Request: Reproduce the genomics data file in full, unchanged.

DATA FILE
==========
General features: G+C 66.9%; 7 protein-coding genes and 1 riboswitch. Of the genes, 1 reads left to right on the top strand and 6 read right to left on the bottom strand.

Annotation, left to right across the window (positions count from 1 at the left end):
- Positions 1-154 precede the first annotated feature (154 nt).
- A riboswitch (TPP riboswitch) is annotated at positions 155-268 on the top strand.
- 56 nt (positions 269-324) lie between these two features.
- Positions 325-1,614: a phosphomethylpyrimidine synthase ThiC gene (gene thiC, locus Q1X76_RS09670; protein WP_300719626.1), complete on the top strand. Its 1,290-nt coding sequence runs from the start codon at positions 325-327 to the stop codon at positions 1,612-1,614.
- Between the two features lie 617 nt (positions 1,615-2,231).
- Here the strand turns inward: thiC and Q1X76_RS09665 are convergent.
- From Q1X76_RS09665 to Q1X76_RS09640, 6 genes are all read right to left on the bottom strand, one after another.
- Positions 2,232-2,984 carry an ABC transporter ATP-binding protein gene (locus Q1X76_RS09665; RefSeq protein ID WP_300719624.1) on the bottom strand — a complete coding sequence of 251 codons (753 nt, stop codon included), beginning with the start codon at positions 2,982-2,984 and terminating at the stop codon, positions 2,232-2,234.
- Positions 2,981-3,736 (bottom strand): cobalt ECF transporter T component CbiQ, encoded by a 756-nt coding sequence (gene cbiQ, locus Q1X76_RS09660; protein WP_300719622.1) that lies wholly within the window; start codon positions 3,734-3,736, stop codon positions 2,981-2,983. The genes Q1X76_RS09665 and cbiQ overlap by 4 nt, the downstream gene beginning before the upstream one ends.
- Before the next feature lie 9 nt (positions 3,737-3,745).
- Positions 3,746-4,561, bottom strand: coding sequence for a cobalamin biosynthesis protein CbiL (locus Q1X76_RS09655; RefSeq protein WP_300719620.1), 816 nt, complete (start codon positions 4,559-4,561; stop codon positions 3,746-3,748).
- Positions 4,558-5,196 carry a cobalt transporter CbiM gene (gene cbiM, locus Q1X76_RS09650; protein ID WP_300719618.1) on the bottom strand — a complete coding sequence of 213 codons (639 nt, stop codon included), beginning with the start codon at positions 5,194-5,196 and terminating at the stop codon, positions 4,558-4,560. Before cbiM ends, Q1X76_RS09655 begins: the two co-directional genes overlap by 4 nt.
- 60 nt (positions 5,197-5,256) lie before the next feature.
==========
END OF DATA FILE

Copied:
General features: G+C 66.9%; 7 protein-coding genes and 1 riboswitch. Of the genes, 1 reads left to right on the top strand and 6 read right to left on the bottom strand.

Annotation, left to right across the window (positions count from 1 at the left end):
- Positions 1-154 precede the first annotated feature (154 nt).
- A riboswitch (TPP riboswitch) is annotated at positions 155-268 on the top strand.
- 56 nt (positions 269-324) lie between these two features.
- Positions 325-1,614: a phosphomethylpyrimidine synthase ThiC gene (gene thiC, locus Q1X76_RS09670; protein WP_300719626.1), complete on the top strand. Its 1,290-nt coding sequence runs from the start codon at positions 325-327 to the stop codon at positions 1,612-1,614.
- Between the two features lie 617 nt (positions 1,615-2,231).
- Here the strand turns inward: thiC and Q1X76_RS09665 are convergent.
- From Q1X76_RS09665 to Q1X76_RS09640, 6 genes are all read right to left on the bottom strand, one after another.
- Positions 2,232-2,984 carry an ABC transporter ATP-binding protein gene (locus Q1X76_RS09665; RefSeq protein ID WP_300719624.1) on the bottom strand — a complete coding sequence of 251 codons (753 nt, stop codon included), beginning with the start codon at positions 2,982-2,984 and terminating at the stop codon, positions 2,232-2,234.
- Positions 2,981-3,736 (bottom strand): cobalt ECF transporter T component CbiQ, encoded by a 756-nt coding sequence (gene cbiQ, locus Q1X76_RS09660; protein WP_300719622.1) that lies wholly within the window; start codon positions 3,734-3,736, stop codon positions 2,981-2,983. The genes Q1X76_RS09665 and cbiQ overlap by 4 nt, the downstream gene beginning before the upstream one ends.
- Before the next feature lie 9 nt (positions 3,737-3,745).
- Positions 3,746-4,561, bottom strand: coding sequence for a cobalamin biosynthesis protein CbiL (locus Q1X76_RS09655; RefSeq protein WP_300719620.1), 816 nt, complete (start codon positions 4,559-4,561; stop codon positions 3,746-3,748).
- Positions 4,558-5,196 carry a cobalt transporter CbiM gene (gene cbiM, locus Q1X76_RS09650; protein ID WP_300719618.1) on the bottom strand — a complete coding sequence of 213 codons (639 nt, stop codon included), beginning with the start codon at positions 5,194-5,196 and terminating at the stop codon, positions 4,558-4,560. Before cbiM ends, Q1X76_RS09655 begins: the two co-directional genes overlap by 4 nt.
- 60 nt (positions 5,197-5,256) lie before the next feature.